Prior to joining The Ohio State University in December 2020, Dr. Jonas was at the University of North Carolina at Chapel Hill for over 15 years where he worked as the Section Chief for Research in the Division of General Medicine and Clinical Epidemiology and as the Deputy Director for Research, Director of the Program on Medical Practice and Prevention, and Director of the Primary Care Research Fellowship at the Cecil G. Sheps Center for Health Services Research. He has served as co-Director of the RTI-UNC Evidence-based Practice Center since 2012. Dr. Jonas received his MD from Ohio State and his MPH from the University of North Carolina at Chapel Hill.

Ann Scheck McAlearney, ScD, MS

Ann Scheck McAlearney, ScD, MS 

Executive Director of CATALYST, Associate Dean for Health Services Research, and Distinguished Professor in the Department of Family and Community Medicine in Ohio State's College of Medicine 

Dr. McAlearney is the Executive Director of CATALYST, Associate Dean for Health Services Research, and Distinguished Professor in the Department of Family and Community Medicine in Ohio State's College of Medicine. She also holds appointments as a professor of health services management and policy in the College of Public Health and is a professor of biomedical informatics and pediatrics in the College of Medicine at The Ohio State University. She has over 30 years of health services research experience and has been actively involved in both performing research and disseminating research results to academic and practitioner audiences.

Dr. McAlearney enjoys collaborative research projects and engaging clinicians in health service research as well as mentoring junior faculty in their research endeavors. She is internationally known for her expertise in both qualitative and mixed methods analyses, and she has been continuously funded for over 20 years. Dr. McAlearney has authored over 300 peer-reviewed publications, 11 books/edited books, and more than 100 book chapters. Dr. McAlearney has served as a grant reviewer for 18 years including for the Agency for Healthcare Research and Quality, the National Institutes of Health, the Patient-Centered Outcomes Research Institute, and the National Science Foundation. In addition to co-leading the Center to STOP COVID at Ohio State (U54), Dr. McAlearney leads an R01 focused on applying management practices to prevent transmission of healthcare-associated infections, and she co-leads the “Better Birth Outcomes Through Technology, Education and Reporting (BETTER)” project funded by the American Heart Association as part of their newly established Health Equity Research Network. Her ongoing research focuses on addressing care disparities, information technology innovations in health care, population health management, quality improvement, and organizational development. Dr. McAlearney received her undergraduate and graduate degrees from Stanford University and Harvard University’s T. H. Chan School of Public Health.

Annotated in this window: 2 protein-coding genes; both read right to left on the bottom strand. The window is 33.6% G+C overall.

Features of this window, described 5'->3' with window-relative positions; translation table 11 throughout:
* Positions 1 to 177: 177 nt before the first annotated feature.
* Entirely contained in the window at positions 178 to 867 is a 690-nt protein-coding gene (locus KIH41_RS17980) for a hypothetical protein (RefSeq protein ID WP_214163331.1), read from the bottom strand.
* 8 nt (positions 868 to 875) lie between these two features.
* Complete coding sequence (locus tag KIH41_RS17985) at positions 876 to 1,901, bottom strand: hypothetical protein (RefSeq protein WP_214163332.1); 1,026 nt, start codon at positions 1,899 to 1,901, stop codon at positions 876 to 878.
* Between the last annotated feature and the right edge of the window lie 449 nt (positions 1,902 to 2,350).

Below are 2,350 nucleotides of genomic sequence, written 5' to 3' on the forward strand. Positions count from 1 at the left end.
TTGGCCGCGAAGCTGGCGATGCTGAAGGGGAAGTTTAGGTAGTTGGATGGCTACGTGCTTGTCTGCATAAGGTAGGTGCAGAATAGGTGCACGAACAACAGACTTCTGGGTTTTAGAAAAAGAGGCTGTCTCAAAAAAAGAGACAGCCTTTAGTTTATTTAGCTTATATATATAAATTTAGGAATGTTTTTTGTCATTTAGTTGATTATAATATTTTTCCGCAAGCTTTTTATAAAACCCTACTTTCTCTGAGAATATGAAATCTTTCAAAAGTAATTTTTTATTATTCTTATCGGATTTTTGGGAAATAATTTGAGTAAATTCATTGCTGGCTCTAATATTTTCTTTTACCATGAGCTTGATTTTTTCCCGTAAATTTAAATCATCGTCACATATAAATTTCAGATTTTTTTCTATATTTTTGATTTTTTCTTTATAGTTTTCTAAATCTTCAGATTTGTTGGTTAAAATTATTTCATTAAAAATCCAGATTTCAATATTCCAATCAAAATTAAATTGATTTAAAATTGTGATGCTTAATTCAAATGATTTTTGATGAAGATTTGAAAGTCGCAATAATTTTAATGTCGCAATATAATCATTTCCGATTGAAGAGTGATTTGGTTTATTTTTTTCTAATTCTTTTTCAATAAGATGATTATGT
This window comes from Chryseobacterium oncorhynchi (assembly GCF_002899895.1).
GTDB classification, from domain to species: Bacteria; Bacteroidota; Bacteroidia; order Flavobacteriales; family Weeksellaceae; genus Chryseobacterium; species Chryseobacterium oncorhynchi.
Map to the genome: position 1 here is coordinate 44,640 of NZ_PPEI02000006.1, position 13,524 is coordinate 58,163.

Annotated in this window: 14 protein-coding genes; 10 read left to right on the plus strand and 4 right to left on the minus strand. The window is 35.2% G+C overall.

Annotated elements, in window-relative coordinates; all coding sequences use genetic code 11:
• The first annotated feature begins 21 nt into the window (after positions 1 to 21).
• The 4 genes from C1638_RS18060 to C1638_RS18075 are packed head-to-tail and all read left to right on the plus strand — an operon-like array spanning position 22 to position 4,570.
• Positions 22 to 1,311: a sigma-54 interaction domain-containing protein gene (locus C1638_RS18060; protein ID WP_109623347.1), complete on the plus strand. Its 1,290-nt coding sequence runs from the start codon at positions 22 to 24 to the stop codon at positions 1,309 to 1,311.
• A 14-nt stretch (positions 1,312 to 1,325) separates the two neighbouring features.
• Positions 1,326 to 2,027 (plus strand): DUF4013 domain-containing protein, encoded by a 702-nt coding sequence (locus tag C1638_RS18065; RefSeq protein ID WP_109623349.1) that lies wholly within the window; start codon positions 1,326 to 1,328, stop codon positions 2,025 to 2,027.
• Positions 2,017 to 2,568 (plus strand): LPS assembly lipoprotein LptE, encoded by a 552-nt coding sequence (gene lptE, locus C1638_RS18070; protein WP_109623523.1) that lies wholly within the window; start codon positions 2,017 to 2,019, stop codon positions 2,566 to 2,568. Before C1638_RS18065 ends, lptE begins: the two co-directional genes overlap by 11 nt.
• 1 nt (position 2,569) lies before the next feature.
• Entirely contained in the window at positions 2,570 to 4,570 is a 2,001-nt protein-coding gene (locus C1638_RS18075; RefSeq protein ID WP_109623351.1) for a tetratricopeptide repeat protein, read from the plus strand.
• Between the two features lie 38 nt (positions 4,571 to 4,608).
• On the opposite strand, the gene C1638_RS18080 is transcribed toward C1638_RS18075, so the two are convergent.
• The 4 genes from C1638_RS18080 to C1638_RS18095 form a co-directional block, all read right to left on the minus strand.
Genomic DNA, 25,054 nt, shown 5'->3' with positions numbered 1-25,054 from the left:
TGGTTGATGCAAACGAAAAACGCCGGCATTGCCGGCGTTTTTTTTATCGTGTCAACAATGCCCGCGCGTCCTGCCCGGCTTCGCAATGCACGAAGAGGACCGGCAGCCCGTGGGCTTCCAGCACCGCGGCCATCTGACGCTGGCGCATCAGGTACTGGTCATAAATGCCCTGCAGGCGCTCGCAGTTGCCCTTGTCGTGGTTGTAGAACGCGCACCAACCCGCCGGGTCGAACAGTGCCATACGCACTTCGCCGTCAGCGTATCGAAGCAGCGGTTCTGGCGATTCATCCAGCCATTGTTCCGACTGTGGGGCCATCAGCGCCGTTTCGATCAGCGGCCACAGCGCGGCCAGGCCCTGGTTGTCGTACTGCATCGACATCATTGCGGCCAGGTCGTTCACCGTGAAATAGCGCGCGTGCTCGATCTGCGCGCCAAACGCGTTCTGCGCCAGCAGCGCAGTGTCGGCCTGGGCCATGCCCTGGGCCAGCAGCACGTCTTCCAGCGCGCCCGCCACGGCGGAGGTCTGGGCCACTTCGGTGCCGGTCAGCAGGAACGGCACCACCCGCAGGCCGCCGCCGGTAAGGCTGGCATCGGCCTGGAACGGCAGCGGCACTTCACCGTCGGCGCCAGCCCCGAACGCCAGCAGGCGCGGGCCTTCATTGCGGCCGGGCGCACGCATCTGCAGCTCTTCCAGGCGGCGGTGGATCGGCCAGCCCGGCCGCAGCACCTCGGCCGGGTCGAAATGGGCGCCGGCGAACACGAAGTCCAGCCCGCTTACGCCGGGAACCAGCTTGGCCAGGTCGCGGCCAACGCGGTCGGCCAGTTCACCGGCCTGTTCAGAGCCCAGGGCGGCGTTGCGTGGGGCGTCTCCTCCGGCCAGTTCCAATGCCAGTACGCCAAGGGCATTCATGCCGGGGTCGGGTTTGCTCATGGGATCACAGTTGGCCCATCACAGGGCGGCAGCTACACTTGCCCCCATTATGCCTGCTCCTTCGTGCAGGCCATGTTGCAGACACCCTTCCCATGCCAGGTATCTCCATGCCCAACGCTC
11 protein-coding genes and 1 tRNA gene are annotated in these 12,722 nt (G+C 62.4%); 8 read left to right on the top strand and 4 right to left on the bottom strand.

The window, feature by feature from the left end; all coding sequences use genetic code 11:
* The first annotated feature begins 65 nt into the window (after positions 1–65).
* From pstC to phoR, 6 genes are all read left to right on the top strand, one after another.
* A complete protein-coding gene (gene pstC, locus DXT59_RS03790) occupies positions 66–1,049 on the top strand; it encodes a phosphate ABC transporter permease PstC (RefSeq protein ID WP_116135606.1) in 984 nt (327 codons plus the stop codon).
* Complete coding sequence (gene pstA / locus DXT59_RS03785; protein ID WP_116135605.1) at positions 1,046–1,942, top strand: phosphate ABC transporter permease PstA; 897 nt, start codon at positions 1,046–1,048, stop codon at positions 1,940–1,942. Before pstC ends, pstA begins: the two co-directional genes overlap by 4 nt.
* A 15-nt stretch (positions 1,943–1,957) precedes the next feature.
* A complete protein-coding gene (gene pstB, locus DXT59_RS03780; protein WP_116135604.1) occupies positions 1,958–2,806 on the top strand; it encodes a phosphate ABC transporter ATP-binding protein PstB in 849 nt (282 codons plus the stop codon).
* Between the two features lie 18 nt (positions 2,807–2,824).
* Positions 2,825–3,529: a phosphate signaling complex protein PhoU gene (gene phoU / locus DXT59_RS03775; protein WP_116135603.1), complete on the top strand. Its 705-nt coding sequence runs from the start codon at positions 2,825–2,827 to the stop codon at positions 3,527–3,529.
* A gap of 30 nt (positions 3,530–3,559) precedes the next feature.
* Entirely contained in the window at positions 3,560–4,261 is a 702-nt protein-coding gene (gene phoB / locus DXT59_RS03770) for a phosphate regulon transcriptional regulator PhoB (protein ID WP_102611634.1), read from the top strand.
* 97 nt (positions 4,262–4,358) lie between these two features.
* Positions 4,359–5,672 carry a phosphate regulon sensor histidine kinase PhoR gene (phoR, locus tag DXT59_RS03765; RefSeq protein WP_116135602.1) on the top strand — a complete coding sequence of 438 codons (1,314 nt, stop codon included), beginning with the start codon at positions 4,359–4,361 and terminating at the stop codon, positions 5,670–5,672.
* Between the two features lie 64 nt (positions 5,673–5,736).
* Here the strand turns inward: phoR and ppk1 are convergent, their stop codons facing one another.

Learn more about the CCSP 

For more information, email Dr. Jim Burke at